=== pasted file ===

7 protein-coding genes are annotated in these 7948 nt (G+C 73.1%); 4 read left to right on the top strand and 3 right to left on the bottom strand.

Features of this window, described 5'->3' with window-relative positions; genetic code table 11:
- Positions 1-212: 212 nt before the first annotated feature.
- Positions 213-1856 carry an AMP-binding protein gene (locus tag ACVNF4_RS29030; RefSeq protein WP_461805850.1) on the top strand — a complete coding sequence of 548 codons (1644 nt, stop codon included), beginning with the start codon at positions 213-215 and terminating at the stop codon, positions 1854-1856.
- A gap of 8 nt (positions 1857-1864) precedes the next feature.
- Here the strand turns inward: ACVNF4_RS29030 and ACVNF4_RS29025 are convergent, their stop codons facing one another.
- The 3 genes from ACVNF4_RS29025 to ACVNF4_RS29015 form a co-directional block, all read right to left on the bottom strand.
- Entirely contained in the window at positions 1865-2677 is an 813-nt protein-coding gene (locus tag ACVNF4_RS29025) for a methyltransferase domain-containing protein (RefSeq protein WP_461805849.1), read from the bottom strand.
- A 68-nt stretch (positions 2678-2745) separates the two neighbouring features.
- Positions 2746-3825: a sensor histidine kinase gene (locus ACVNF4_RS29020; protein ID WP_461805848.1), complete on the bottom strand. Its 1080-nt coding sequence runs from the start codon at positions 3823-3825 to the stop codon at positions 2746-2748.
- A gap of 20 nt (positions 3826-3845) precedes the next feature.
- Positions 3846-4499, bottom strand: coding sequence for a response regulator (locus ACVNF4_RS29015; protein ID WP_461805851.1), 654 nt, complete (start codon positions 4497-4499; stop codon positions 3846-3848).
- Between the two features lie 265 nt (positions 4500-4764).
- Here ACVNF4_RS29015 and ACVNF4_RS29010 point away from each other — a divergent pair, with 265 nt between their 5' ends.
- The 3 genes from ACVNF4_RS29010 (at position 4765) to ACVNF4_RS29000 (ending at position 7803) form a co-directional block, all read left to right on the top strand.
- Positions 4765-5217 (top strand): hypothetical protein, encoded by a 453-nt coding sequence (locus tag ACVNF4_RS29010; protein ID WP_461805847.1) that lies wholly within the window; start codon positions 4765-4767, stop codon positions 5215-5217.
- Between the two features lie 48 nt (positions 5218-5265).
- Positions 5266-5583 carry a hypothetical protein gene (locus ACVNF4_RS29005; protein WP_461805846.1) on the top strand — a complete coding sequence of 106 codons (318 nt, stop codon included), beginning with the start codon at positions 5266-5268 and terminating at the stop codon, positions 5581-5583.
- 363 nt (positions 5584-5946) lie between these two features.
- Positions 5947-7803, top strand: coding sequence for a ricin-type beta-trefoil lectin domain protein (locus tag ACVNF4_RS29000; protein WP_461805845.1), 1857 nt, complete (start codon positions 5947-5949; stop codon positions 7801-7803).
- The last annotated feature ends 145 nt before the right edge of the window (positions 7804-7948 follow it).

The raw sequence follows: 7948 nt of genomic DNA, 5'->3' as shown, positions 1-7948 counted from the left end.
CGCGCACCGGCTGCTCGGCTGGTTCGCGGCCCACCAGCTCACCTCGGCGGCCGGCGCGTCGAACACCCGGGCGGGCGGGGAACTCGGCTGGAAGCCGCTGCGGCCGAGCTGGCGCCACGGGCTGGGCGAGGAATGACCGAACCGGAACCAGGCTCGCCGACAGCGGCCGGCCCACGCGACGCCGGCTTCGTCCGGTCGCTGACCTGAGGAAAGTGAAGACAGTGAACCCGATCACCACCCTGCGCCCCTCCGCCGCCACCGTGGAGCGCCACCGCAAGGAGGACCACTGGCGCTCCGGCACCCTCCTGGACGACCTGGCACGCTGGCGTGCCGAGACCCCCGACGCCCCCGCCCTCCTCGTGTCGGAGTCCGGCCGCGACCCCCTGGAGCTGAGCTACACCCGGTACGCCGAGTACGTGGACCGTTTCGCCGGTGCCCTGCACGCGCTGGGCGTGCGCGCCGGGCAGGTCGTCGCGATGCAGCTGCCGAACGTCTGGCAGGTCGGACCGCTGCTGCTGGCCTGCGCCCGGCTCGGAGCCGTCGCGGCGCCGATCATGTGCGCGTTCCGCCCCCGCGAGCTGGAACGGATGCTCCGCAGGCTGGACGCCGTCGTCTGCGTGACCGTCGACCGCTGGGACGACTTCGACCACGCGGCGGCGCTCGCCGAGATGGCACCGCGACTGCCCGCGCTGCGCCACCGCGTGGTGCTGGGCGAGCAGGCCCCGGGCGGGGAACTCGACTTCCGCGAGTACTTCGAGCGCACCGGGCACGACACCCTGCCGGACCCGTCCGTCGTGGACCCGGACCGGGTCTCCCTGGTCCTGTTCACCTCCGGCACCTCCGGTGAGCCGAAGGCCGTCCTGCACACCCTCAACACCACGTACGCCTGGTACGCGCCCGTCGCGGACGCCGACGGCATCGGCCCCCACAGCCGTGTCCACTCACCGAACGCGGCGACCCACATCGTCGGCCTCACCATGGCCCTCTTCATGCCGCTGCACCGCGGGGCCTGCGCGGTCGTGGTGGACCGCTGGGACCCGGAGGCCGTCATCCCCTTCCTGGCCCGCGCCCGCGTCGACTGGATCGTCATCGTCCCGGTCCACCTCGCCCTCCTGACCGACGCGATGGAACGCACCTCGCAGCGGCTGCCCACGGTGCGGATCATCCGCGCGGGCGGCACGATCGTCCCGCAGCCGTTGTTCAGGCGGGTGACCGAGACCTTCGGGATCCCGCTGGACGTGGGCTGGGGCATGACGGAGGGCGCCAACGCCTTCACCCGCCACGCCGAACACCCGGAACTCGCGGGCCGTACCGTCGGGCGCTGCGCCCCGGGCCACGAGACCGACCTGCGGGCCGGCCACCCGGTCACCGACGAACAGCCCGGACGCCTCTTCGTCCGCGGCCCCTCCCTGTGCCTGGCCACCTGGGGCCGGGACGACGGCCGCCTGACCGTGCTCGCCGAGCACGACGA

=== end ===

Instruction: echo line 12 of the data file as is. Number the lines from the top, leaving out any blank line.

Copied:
- Positions 3846-4499, bottom strand: coding sequence for a response regulator (locus ACVNF4_RS29015; protein ID WP_461805851.1), 654 nt, complete (start codon positions 4497-4499; stop codon positions 3846-3848).